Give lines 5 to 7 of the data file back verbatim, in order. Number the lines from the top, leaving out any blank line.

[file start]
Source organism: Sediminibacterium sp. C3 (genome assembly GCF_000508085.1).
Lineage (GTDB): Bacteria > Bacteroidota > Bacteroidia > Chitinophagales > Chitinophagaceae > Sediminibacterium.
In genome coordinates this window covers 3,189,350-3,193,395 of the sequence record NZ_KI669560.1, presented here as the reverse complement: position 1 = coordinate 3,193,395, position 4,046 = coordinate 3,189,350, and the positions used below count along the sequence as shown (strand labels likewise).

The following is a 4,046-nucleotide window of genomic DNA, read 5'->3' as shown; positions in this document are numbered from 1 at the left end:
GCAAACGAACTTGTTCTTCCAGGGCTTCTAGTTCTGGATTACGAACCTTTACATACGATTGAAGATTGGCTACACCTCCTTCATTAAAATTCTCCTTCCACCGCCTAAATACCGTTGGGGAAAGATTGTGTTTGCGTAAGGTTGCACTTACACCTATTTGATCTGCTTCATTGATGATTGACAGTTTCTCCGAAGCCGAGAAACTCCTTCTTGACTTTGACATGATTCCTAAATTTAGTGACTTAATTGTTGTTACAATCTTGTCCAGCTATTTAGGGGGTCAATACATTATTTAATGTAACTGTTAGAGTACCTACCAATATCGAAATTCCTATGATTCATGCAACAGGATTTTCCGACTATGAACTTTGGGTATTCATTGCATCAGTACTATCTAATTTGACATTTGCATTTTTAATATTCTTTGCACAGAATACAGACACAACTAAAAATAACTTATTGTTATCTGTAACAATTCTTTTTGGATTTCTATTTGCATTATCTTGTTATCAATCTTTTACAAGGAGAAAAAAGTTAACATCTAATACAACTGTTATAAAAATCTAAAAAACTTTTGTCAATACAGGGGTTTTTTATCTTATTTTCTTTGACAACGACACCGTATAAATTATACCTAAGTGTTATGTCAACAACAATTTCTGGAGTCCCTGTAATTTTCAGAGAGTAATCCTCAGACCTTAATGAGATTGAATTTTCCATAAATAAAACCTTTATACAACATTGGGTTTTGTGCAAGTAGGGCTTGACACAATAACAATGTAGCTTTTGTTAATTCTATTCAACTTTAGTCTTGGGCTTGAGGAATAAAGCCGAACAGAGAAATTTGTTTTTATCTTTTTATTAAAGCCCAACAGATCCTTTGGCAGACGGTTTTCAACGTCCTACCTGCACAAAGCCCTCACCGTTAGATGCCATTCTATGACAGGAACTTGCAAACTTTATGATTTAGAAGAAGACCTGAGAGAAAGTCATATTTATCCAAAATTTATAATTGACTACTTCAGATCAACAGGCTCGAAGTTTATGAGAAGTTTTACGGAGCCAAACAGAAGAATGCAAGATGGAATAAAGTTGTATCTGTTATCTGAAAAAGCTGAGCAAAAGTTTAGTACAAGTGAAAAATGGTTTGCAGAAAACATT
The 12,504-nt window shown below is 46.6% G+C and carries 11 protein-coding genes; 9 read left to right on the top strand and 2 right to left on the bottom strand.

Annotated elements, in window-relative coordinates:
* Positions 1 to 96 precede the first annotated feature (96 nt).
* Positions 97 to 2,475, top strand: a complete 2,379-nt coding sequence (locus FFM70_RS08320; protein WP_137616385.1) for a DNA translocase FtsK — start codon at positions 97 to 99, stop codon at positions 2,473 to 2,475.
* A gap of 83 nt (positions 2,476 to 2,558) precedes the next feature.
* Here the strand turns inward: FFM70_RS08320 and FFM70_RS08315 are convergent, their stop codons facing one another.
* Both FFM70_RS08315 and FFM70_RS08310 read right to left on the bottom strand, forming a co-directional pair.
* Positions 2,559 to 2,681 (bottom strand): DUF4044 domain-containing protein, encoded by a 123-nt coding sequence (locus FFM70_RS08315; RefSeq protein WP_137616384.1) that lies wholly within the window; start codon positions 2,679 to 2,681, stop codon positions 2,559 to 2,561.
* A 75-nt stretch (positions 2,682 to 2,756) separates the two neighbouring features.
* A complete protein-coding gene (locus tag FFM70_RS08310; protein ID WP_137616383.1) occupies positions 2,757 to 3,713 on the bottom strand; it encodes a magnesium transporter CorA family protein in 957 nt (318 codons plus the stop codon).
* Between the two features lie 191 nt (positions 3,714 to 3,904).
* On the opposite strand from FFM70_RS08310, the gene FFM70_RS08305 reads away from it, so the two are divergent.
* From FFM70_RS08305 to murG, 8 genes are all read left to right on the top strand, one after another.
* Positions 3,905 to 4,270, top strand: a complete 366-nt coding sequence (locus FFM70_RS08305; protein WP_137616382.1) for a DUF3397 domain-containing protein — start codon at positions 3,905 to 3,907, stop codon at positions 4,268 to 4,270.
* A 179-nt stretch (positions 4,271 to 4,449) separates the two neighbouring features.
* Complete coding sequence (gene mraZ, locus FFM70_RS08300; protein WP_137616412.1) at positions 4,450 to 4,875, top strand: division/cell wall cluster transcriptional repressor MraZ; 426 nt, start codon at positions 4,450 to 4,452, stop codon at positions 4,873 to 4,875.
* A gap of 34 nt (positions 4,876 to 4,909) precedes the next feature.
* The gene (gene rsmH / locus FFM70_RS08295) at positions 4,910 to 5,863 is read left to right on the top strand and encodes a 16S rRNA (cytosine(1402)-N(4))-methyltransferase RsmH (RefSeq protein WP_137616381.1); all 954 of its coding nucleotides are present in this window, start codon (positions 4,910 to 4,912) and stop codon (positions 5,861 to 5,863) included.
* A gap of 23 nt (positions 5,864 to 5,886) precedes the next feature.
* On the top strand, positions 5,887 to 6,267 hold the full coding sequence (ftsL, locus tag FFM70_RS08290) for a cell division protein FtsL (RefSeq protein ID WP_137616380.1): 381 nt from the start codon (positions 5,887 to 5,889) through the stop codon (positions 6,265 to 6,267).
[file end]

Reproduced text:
GCAAACGAACTTGTTCTTCCAGGGCTTCTAGTTCTGGATTACGAACCTTTACATACGATTGAAGATTGGCTACACCTCCTTCATTAAAATTCTCCTTCCACCGCCTAAATACCGTTGGGGAAAGATTGTGTTTGCGTAAGGTTGCACTTACACCTATTTGATCTGCTTCATTGATGATTGACAGTTTCTCCGAAGCCGAGAAACTCCTTCTTGACTTTGACATGATTCCTAAATTTAGTGACTTAATTGTTGTTACAATCTTGTCCAGCTATTTAGGGGGTCAATACATTATTTAATGTAACTGTTAGAGTACCTACCAATATCGAAATTCCTATGATTCATGCAACAGGATTTTCCGACTATGAACTTTGGGTATTCATTGCATCAGTACTATCTAATTTGACATTTGCATTTTTAATATTCTTTGCACAGAATACAGACACAACTAAAAATAACTTATTGTTATCTGTAACAATTCTTTTTGGATTTCTATTTGCATTATCTTGTTATCAATCTTTTACAAGGAGAAAAAAGTTAACATCTAATACAACTGTTATAAAAATCTAAAAAACTTTTGTCAATACAGGGGTTTTTTATCTTATTTTCTTTGACAACGACACCGTATAAATTATACCTAAGTGTTATGTCAACAACAATTTCTGGAGTCCCTGTAATTTTCAGAGAGTAATCCTCAGACCTTAATGAGATTGAATTTTCCATAAATAAAACCTTTATACAACATTGGGTTTTGTGCAAGTAGGGCTTGACACAATAACAATGTAGCTTTTGTTAATTCTATTCAACTTTAGTCTTGGGCTTGAGGAATAAAGCCGAACAGAGAAATTTGTTTTTATCTTTTTATTAAAGCCCAACAGATCCTTTGGCAGACGGTTTTCAACGTCCTACCTGCACAAAGCCCTCACCGTTAGATGCCATTCTATGACAGGAACTTGCAAACTTTATGATTTAGAAGAAGACCTGAGAGAAAGTCATATTTATCCAAAATTTATAATTGACTACTTCAGATCAACAGGCTCGAAGTTTATGAGAAGTTTTACGGAGCCAAACAGAAGAATGCAAGATGGAATAAAGTTGTATCTGTTATCTGAAAAAGCTGAGCAAAAGTTTAGTACAAGTGAAAAATGGTTTGCAGAAAACATT
The 12,504-nt window shown below is 46.6% G+C and carries 11 protein-coding genes; 9 read left to right on the top strand and 2 right to left on the bottom strand.

Annotated elements, in window-relative coordinates: